Houston Matters

New Investigation Reveals What Repeatedly-Flooded Homes Are Costing Taxpayers

State and federal officials are failing to enforce a primary tenet of the taxpayer-subsidized National Flood Insurance Program costing taxpayers more than $1 billion in repeat losses.

Homes are surrounded by water from the flooded Brazos River in the aftermath of Hurricane Harvey Friday, Sept. 1, 2017, in Freeport, Texas. (AP Photo/Charlie Riedel)

A new report from the Houston Chronicle says thousands of homes that have been flooded are rebuilt, then flood again, and it’s costing taxpayers more than $1 billion in repeat losses.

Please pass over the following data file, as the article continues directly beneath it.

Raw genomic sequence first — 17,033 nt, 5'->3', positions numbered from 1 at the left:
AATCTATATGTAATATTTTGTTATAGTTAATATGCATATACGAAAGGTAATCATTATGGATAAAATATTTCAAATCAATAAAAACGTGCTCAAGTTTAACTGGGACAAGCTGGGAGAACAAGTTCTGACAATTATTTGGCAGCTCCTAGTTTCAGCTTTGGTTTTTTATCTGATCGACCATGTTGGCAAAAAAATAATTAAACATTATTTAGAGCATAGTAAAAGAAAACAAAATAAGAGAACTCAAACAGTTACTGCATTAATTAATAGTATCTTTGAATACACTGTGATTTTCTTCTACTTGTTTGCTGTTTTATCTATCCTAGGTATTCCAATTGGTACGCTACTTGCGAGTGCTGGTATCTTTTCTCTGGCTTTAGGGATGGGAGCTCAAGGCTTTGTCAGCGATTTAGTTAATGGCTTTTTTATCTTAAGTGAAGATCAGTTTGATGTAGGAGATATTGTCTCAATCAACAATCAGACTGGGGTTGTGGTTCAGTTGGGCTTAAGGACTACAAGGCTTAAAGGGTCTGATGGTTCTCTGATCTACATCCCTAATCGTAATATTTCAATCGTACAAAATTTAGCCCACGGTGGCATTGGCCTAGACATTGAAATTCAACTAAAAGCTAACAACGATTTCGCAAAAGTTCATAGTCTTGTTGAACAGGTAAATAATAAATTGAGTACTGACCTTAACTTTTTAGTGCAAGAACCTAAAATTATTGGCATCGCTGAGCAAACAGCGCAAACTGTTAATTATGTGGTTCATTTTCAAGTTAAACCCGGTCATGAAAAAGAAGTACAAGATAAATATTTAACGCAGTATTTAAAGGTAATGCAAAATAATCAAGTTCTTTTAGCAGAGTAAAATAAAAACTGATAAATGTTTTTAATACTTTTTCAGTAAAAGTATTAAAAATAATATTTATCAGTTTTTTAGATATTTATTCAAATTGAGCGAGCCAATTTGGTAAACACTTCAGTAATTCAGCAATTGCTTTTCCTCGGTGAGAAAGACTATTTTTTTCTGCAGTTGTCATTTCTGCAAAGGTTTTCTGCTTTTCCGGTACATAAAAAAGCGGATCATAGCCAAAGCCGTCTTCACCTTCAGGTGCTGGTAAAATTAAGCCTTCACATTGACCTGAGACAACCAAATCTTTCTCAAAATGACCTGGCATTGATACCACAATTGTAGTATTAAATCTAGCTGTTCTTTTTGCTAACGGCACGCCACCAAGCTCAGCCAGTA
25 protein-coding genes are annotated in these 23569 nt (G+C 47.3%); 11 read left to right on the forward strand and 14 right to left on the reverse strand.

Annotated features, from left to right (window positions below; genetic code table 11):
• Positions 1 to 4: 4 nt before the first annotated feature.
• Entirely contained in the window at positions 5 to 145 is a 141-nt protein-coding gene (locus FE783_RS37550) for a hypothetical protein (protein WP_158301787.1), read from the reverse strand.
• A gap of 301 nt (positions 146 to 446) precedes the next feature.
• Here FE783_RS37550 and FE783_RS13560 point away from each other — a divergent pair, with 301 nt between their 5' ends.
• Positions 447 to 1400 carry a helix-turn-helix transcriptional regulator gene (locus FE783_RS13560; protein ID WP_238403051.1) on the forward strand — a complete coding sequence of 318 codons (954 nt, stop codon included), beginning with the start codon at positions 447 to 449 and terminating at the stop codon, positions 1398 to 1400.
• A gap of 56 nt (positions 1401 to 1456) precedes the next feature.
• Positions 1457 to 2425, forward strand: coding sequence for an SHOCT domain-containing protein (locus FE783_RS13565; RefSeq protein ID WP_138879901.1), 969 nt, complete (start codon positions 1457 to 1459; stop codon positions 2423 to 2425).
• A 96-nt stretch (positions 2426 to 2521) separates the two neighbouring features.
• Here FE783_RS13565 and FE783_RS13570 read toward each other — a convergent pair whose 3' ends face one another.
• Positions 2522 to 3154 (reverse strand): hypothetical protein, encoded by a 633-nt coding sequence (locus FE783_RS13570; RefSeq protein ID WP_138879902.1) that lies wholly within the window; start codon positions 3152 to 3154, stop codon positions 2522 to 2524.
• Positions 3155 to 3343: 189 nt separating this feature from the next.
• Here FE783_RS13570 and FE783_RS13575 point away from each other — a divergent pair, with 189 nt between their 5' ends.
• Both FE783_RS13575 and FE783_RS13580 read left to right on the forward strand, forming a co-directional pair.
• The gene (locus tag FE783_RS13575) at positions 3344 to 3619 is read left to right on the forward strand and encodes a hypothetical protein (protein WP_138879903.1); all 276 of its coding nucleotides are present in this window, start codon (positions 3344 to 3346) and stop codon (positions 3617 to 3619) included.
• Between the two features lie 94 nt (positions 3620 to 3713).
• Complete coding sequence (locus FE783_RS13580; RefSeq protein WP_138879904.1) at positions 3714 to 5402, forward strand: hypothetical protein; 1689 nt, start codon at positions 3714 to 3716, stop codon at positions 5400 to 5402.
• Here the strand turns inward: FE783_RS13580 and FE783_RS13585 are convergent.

The Chronicle’s investigation says that’s because officials aren’t enforcing an important rule of the National Flood Insurance Program. That rule requires properties that are severely damaged to be elevated or removed from flood plains. The Houston Chronicle report comes as the NFIP is set to lapse on July 31st if Congress doesn’t reauthorize it.

In the audio above, Houston Chronicle reporter Mark Collette talks with Houston Matters’ Maggie Martin about his findings.

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